The future of Arizona’s economic development is one that is still being decided. In order to help push Arizona in the right direction, Valley Forward has launched an initiative called Arizona Forward.
The more than 40-year-old group brings together business and government leaders to help improve the environment and livability of communities in the Valley. Arizona Forward is an idea that Valley Forward has had in the works for years. Until now, however, the organization hasn’t had the funds to act on the idea. That all changed recently when the group received a grant that will fund the initiative for one year. Depending on the results it drives, the initiative may or may not look for additional funding.
“Our areas of focus have a far greater impact than the immediate geographic location we currently serve,” Diane Brossart, president of Valley Forward, said at a luncheon in February. “Arizona cities and towns are facing many common issues that should be addressed holistically and statewide.”
Arizona Forward will focus on bringing together cities and businesses to effectively put Arizona on the right path toward growth and sustainable development, turning ideas into reality.
“Arizona Forward will bring the business community, large companies and small businesses, and the government sector together to begin the dialogue,” Brossart said. “We want to reach consensus and drive a balanced public agenda.”
The initial goals of Arizona Forward are to establish cooperative relationships, convene public dialogue to improve Arizona’s sustainability, increase awareness and interest in the environment and serve as a technical resource for environmental issues in the state.
The main region Arizona Forward will focus its efforts on is the Sun Corridor, the area stretching from Phoenix to Tucson, which is home to 80 percent of the state’s population.
The Sun Corridor is a prime area for development in Arizona, and projects already are in the works, according to Morris Mennenga, president of the Central Arizona Regional Economic Development Foundation and president of
Discovery Building Companies.
“There were some great things happening in the Sun Corridor and then the recession came on,” Mennenga said. “They’re coming back into play now. For example, we’re putting in an incredible infrastructure in that area. There will be an I-10 expansion (six lanes) that will stretch all the way to Tucson.”
According to Lisa Lovallo, chair of the Tucson Regional Economic Opportunities and vice president and systems manager of Cox Communications, Southern Arizona, there are several issues that businesses and communities in Arizona need to focus on in order to have successful economic development in the Sun Corridor. Those issues include: high-skill high-wage jobs, a vibrant urban core, education, and government.
Creating high-skill high-wage jobs means bringing industries such as aerospace, biotechnology and information systems and logistics to Arizona. There is a need to make Arizona attractive to those industries so they will want to expand their business to the Sun Corridor. That in turn will bring development to the corridor — development that needs to be managed responsibly.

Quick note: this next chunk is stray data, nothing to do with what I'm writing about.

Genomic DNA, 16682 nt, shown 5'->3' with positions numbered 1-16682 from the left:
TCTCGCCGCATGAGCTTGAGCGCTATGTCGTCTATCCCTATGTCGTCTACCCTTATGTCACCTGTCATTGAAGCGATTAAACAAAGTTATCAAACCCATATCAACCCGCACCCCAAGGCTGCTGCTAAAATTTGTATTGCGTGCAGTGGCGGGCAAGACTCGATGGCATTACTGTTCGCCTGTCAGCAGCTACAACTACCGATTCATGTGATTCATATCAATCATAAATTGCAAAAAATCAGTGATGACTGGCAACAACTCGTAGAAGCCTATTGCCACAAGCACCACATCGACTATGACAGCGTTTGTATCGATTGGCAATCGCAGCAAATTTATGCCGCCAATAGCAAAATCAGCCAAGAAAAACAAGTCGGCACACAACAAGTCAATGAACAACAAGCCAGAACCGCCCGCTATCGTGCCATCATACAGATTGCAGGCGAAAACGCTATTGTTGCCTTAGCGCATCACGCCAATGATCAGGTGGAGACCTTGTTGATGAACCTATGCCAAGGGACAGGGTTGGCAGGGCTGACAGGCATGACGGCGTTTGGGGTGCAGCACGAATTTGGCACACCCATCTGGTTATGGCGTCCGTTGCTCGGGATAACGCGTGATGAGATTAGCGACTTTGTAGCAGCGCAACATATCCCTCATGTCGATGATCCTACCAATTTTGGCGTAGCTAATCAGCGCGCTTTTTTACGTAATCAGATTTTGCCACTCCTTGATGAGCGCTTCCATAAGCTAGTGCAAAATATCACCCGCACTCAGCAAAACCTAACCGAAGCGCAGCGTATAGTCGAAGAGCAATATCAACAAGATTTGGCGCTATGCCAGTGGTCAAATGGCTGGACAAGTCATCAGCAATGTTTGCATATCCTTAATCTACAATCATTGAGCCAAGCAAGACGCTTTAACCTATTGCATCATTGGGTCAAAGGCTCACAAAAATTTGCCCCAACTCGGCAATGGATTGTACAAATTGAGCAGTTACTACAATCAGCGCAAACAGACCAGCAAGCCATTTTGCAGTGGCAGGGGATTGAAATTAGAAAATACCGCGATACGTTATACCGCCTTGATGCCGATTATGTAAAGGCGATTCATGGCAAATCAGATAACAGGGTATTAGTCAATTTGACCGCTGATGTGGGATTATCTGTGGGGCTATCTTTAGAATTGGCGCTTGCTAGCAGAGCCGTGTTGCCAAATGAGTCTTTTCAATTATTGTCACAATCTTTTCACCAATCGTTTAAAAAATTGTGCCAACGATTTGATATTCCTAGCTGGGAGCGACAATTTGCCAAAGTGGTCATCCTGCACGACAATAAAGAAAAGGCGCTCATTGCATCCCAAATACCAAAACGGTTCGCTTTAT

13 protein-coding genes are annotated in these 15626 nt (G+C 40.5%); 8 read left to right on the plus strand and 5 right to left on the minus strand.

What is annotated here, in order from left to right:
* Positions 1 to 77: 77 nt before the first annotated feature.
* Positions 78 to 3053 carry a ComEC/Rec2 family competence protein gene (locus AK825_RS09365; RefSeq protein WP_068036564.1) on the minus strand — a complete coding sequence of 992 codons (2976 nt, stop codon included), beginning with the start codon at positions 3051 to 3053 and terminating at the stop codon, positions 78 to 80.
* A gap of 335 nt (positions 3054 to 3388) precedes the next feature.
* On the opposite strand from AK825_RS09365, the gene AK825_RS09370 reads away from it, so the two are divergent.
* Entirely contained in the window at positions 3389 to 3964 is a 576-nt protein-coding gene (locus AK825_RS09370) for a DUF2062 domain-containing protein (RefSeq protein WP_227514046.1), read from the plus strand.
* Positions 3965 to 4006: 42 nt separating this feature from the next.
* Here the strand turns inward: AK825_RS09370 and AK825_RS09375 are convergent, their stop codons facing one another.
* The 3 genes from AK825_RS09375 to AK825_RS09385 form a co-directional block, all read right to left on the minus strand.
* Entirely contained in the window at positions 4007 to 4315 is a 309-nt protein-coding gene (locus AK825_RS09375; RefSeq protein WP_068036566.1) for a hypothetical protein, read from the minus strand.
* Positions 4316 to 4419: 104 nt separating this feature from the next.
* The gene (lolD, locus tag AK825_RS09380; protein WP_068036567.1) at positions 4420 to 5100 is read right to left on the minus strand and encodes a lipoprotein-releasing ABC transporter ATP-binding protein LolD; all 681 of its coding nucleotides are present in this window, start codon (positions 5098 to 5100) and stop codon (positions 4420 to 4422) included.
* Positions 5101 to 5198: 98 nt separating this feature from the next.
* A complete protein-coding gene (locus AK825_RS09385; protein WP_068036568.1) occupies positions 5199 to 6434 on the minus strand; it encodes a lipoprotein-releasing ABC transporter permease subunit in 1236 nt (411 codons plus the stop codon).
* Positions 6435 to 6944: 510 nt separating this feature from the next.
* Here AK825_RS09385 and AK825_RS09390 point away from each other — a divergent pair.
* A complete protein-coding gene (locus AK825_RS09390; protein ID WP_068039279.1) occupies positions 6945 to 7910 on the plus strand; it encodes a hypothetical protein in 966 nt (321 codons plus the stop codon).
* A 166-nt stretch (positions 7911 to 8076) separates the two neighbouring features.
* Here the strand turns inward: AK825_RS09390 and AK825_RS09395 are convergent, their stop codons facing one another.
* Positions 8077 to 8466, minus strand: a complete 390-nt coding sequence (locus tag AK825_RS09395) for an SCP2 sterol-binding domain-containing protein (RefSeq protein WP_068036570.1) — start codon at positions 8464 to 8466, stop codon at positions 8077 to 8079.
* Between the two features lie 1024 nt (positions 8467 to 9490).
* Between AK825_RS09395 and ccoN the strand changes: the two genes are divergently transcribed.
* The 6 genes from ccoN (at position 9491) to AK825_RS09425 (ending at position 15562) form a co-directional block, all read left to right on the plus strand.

“It will be a balance between economic development and economic equality,” Brossart said. “Our focus is going to be the issues related to land planning, open space, transportation, air quality issues, water management and energy.”
Gov. Jan Brewer signed new legislation in February that will make it easier for Arizona to recruit businesses to the Sun Corridor.
The new legislation, called the Arizona Competitiveness Package, includes business incentives and tax reforms that are designed to stimulate Arizona’s economy.
Another key opportunity for economic growth for Arizona lies with the solar industry. For a state that sees more than 300 days of sunshine a year, the chance to be at the front of the industry’s development is huge.
“There are a lot of good things happening in solar,” Lovallo said. “If we can keep the government positive to business corporate expansion, there’s no reason businesses won’t want to be here showing off their solar capabilities.”
The biggest challenge Arizona Forward faces is finding solutions that all Arizona cities can agree with and put into effect.
“For so long we have operated as separate cities,” Brossart said. “We’ve been focusing on Phoenix or Scottsdale instead of focusing on how we can market and benefit Arizona as a state.
“We have to do a better job of finding our commonalities between cities so we can make a difference in ensuring long-term development,” she added.
In terms of that long-term development, Arizona Forward will use data collected in 2008 by the Urban Land Development Institute during a Reality Check visioning exercise. ULI collected data from 300 Arizonans who worked together in groups to envision future job centers, transportation lines and housing.
While Arizona Forward will initially focus on the Sun Corridor, plans are to take the initiative to other parts of the state and work with existing environmental and economic development groups.
“It is not our intent to duplicate efforts already underway in areas outside our traditional jurisdiction or to undermine existing civic structures,” Brossart said at the February luncheon. “Rather, we will foster relationships, build coalitions and maximize resources toward a sustainability agenda.”
Bill Pepicello, chair of the Greater Phoenix Economic Council and president of the University of Phoenix, says Valley leaders have to step up to the job of designing Arizona’s future.
“We think the growth should not be counted on again as we did in traditional areas of retail and real estate,” Pepicello said. “As we look at the cycles of our past we know that if we don’t position ourselves going forward, we’re doomed to repeat those cycles.”
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